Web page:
Intentionally checking the “no” box instead of the “yes” box to conceal taxable events involving crypto could be criminal. A conviction can result in imprisonment for not more than three years and a fine of not more than $100,000. Penalties and interest also would be assessed on the unpaid taxes.

If you did not know you needed to report your crypto transactions or if you forgot, you can file an extension on the previous year’s returns.

What can I do to minimize the tax?

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If you hold the cryptocurrency for more than a year, you may qualify for long-term capital gains tax rates, which are lower than short-term rates.

Tax loss harvesting involves strategically selling assets, including cryptocurrency, that have experienced a decline in value (resulting in a capital loss) to offset capital gains, potentially reducing your overall tax liability.

Donating appreciated cryptocurrency directly can result in a charitable deduction equal to the fair market value of the donated cryptocurrency at the time of the donation. Because you did not sell crypto, there are no capital gains. This strategy allows you to support a cause while potentially reducing your taxable income.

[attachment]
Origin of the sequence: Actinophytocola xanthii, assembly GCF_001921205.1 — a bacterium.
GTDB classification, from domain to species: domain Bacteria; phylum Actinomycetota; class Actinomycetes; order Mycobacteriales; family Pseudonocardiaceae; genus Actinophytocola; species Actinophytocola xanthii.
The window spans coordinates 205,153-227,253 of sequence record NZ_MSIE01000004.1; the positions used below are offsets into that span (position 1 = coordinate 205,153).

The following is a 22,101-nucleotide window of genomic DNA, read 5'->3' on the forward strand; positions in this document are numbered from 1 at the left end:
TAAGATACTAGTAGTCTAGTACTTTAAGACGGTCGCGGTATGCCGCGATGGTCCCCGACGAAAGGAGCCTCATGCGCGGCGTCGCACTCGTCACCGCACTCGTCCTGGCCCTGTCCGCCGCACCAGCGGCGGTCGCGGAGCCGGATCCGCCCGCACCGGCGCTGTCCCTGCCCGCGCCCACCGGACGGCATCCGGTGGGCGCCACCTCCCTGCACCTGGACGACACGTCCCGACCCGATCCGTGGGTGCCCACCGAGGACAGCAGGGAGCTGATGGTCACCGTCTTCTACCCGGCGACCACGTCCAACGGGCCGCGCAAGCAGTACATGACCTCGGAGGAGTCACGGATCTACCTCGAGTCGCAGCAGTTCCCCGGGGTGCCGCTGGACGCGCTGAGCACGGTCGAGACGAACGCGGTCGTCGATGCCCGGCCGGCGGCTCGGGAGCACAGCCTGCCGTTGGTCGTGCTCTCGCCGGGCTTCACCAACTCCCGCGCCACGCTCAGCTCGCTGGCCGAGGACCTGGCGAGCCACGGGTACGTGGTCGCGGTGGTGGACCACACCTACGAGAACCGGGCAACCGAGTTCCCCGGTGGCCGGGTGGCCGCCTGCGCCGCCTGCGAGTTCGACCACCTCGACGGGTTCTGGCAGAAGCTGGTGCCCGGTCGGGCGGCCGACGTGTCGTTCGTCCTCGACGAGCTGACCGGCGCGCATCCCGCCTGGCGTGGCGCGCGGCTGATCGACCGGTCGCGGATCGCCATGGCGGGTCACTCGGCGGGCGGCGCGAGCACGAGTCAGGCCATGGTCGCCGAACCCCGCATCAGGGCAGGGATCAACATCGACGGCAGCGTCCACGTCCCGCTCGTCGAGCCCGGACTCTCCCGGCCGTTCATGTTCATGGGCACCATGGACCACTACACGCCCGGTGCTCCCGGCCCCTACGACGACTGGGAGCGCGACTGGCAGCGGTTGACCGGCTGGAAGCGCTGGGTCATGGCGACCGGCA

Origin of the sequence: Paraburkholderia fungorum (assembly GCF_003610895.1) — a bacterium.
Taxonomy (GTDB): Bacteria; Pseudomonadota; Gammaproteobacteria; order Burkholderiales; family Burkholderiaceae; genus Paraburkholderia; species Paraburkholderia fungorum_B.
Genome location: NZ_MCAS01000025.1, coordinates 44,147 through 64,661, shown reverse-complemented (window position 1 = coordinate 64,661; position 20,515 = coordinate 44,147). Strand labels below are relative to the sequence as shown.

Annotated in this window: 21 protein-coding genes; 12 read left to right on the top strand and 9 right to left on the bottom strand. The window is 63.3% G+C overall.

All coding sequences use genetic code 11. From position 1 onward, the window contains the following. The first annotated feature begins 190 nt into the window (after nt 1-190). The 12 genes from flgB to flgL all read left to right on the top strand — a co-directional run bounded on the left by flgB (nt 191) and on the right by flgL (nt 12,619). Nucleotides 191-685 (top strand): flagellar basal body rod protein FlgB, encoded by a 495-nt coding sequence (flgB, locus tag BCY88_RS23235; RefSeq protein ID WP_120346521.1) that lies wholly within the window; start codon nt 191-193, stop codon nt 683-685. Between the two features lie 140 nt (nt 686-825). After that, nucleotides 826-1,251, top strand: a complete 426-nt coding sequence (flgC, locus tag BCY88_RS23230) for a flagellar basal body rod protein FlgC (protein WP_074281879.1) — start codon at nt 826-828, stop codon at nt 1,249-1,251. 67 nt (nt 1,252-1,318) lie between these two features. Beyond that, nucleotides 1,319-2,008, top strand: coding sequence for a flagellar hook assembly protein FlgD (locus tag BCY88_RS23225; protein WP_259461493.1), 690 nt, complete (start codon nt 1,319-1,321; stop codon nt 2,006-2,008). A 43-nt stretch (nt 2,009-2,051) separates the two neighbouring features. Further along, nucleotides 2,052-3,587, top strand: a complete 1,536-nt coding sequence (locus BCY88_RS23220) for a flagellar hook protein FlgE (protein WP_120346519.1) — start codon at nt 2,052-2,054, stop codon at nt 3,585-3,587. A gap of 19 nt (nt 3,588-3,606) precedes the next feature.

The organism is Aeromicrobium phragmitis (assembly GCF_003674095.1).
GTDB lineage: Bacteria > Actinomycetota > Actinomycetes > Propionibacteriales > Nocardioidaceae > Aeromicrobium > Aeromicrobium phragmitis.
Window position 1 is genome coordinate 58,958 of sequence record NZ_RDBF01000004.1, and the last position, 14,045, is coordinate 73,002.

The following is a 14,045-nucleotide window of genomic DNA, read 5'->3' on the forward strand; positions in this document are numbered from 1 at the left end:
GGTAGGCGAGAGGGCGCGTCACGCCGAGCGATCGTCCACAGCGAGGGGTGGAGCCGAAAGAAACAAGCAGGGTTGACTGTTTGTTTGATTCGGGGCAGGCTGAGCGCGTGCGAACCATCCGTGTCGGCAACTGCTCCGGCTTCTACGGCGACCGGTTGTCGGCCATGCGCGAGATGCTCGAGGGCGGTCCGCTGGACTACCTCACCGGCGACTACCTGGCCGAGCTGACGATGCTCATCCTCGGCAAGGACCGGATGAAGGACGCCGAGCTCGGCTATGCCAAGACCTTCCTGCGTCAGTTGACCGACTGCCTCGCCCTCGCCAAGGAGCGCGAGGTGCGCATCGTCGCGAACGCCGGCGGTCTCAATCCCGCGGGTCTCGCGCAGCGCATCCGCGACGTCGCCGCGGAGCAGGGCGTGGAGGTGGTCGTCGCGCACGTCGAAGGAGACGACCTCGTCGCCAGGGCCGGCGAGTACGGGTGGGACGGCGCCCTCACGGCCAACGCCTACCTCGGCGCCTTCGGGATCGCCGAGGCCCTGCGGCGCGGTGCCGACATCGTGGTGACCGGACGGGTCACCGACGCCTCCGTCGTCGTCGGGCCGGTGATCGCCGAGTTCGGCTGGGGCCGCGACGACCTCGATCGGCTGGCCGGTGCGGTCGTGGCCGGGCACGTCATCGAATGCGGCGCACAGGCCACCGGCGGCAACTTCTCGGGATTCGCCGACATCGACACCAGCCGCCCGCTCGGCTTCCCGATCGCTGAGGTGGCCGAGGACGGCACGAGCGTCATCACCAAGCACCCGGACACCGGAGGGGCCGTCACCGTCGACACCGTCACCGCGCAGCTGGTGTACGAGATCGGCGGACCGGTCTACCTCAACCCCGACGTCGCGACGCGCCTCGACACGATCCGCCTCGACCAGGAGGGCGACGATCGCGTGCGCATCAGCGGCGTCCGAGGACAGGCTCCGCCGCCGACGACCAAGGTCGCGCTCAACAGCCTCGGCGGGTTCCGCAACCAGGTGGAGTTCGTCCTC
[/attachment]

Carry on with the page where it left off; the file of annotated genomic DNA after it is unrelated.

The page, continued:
By using a self-directed Individual Retirement Account to invest a small portion of your retirement, if the risk is acceptable, you may be able to defer taxes on capital gains and enjoy tax-free growth.

Given the complexities of cryptocurrency taxation, seeking guidance from a tax professional specializing in cryptocurrencies can be highly beneficial. Crypto also has its own language. To learn more about crypto slang, go to crypto.com/university. (One example: “cryptosis” refers to someone who won’t stop talking about crypto.

Michelle C. Herting is a CPA, Accredited Business Valuator, and an Accredited Estate Planner. She specializes in succession planning, business valuations, and settling trusts.